After concluding that the cost order of the SADC Tribunal met these criteria,16 there was still the issue of whether or not it amounted to a "foreign judgment" as recognized by the South African common law. Thus far the common law on the enforcement of civil judgments had developed only to a point where it provided for the execution of judgments made by domestic courts of a foreign state (ie decisions of other national courts). It did not yet encompass the enforcement of international judgments such as a cost order of the SADC Tribunal. 17 However, the Constitutional Court came to the conclusion that the common law had to be developed in a manner that allowed for the decision of the SADC Tribunal to be interpreted (and subsequently enforced) as a "foreign judgment". It did so by relying on those clauses in the Constitution that committed South Africa to its obligations under international law and to an international-law friendly interpretation of domestic law.

The Constitutional Court underscored that South Africa, in accordance with section 231 of the Constitution (which regulates the ratification of treaties), had become a party to those SADC instruments which obliged the country to give effect to decisions of the SADC Tribunal. In addition, the values and rights underpinning the SADC Treaty include the rule of law, which is also entrenched in the South African Constitution - inter alia through the right to access to courts guaranteed in section 34.18 This section determines that:

[e]veryone has the right to have any dispute that can be resolved by application of law decided in a fair public hearing before a court or, where appropriate, another independent and impartial tribunal or forum.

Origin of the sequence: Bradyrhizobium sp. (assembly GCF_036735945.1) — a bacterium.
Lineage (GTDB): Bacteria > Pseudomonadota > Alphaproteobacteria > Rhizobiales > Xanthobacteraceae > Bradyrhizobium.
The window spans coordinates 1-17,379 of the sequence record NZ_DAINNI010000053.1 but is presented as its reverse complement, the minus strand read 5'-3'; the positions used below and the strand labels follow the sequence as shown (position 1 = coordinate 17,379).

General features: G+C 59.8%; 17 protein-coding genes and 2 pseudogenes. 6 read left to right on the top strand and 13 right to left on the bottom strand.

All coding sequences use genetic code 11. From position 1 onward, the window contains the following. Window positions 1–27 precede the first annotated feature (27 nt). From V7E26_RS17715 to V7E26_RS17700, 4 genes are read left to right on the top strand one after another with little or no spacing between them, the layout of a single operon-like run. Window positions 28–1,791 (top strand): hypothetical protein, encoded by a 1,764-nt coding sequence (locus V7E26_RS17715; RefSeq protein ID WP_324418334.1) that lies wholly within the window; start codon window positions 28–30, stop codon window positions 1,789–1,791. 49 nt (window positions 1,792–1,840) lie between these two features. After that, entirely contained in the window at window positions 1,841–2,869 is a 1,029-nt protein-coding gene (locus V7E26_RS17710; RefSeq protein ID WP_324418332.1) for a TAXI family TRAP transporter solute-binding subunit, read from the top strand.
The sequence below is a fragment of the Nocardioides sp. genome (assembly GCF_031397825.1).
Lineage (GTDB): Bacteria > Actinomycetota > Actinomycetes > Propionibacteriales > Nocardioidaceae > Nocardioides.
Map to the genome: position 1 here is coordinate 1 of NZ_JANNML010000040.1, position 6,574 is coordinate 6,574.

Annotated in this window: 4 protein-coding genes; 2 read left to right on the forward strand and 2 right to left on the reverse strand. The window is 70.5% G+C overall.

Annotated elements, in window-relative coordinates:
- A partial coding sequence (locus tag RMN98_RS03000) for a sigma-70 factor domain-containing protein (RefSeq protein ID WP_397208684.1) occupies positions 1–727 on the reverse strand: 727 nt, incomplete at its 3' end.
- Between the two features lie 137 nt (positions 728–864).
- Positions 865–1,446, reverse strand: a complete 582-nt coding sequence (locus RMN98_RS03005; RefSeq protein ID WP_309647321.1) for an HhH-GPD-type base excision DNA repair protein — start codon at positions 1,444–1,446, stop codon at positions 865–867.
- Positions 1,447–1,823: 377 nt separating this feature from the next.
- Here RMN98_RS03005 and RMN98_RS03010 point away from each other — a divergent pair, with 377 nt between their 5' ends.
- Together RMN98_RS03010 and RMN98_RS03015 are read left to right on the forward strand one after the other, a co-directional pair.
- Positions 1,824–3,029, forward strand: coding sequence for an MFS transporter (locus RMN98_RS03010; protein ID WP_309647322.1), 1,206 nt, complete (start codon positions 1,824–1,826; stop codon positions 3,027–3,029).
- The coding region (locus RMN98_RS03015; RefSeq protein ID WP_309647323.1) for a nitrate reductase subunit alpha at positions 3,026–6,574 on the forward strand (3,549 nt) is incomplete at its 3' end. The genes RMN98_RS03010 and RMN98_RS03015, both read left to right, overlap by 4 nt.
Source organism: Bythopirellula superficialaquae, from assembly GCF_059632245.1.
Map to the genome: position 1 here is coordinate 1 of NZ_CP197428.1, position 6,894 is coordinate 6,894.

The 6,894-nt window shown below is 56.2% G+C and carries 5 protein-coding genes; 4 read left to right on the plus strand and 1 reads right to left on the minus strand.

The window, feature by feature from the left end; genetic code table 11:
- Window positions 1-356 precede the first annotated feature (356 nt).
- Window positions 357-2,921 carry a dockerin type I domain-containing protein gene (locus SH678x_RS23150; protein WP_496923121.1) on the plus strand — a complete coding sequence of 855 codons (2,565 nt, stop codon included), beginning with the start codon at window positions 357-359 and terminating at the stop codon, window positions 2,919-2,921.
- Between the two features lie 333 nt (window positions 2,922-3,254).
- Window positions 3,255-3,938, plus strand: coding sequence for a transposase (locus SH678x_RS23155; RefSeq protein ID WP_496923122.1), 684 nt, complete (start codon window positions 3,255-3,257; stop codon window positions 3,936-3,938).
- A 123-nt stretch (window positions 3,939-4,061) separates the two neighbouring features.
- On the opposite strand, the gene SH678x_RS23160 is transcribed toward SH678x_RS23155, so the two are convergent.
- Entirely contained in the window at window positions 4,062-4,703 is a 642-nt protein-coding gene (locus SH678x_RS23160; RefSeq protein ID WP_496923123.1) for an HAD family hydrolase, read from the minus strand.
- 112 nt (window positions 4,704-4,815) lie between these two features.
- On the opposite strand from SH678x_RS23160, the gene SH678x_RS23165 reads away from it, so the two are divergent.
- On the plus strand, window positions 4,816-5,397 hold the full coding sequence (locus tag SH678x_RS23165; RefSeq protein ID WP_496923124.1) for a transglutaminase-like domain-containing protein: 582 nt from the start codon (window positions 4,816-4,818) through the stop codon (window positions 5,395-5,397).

When courts are confronted with interpreting any of the rights in the Bill of Rights in the Constitution, section 39(1)(b) requires them to consider international law.19 Moreover, section 39(2) demands that:

[w]hen interpreting any legislation, and when developing the common law or customary law, every court, tribunal or forum must promote the spirit, purport and objects of the Bill of Rights.

Relying on these sections, the Constitutional Court linked the progressive interpretation of the common law to the purpose of the right to access to courts in section 34 and the need to give effect to such a purpose. It stated that the reason for developing the South African common law in order to facilitate the enforcement of foreign judgments was that it was necessary to ensure that lawful judgments were not evaded with impunity by any state or person. If the cost order of the SADC Tribunal were not enforced, the right of access to courts in the Constitution would ring hollow.20

The cumulative effect of these considerations justified the development of the common law in a manner that construed the words "foreign courts" to include the SADC Tribunal. Thereby the right of access to South African courts to facilitate the enforcement of the Tribunal's cost order was granted.21

 

4 The implications of equating "international judgments" with "foreign judgments" for the public policy exception

In principle, the Constitutional Court's willingness to use the common law as a tool for enforcing international decisions in South Africa is to be welcomed, as it underscores the Constitution's openness towards public international law. Even so, a word of caution is called for in relation to the equation of international decisions with foreign decisions for the purposes of domestic enforcement. In this particular instance such an equation was necessitated by the circumstances of the case, notably the wording of article 32(1) of the Protocol on the SADC Tribunal. However, generally speaking it is unusual for treaties regulating the competencies of international tribunals to determine that their decisions shall be treated as "foreign judgments" on the domestic level. Instead international decisions are more often treated as domestic judgments.22